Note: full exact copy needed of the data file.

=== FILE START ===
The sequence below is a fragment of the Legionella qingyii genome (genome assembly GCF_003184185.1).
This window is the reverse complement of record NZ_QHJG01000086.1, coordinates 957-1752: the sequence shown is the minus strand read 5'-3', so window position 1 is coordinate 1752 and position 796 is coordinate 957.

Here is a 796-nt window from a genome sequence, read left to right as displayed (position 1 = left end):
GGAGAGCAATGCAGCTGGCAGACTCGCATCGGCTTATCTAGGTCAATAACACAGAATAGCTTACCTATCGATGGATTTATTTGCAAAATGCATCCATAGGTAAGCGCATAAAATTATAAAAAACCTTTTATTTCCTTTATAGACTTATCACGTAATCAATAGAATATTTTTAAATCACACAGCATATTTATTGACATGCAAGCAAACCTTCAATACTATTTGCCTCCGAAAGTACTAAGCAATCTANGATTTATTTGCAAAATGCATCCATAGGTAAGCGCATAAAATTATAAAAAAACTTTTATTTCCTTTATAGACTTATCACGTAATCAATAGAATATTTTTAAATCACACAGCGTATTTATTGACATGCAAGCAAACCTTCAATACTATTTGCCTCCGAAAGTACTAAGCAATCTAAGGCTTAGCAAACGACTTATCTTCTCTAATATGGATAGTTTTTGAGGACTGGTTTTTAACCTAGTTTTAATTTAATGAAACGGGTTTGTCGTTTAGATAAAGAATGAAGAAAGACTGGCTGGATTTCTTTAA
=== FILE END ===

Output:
The sequence below is a fragment of the Legionella qingyii genome (genome assembly GCF_003184185.1).
This window is the reverse complement of record NZ_QHJG01000086.1, coordinates 957-1752: the sequence shown is the minus strand read 5'-3', so window position 1 is coordinate 1752 and position 796 is coordinate 957.

Here is a 796-nt window from a genome sequence, read left to right as displayed (position 1 = left end):
GGAGAGCAATGCAGCTGGCAGACTCGCATCGGCTTATCTAGGTCAATAACACAGAATAGCTTACCTATCGATGGATTTATTTGCAAAATGCATCCATAGGTAAGCGCATAAAATTATAAAAAACCTTTTATTTCCTTTATAGACTTATCACGTAATCAATAGAATATTTTTAAATCACACAGCATATTTATTGACATGCAAGCAAACCTTCAATACTATTTGCCTCCGAAAGTACTAAGCAATCTANGATTTATTTGCAAAATGCATCCATAGGTAAGCGCATAAAATTATAAAAAAACTTTTATTTCCTTTATAGACTTATCACGTAATCAATAGAATATTTTTAAATCACACAGCGTATTTATTGACATGCAAGCAAACCTTCAATACTATTTGCCTCCGAAAGTACTAAGCAATCTAAGGCTTAGCAAACGACTTATCTTCTCTAATATGGATAGTTTTTGAGGACTGGTTTTTAACCTAGTTTTAATTTAATGAAACGGGTTTGTCGTTTAGATAAAGAATGAAGAAAGACTGGCTGGATTTCTTTAA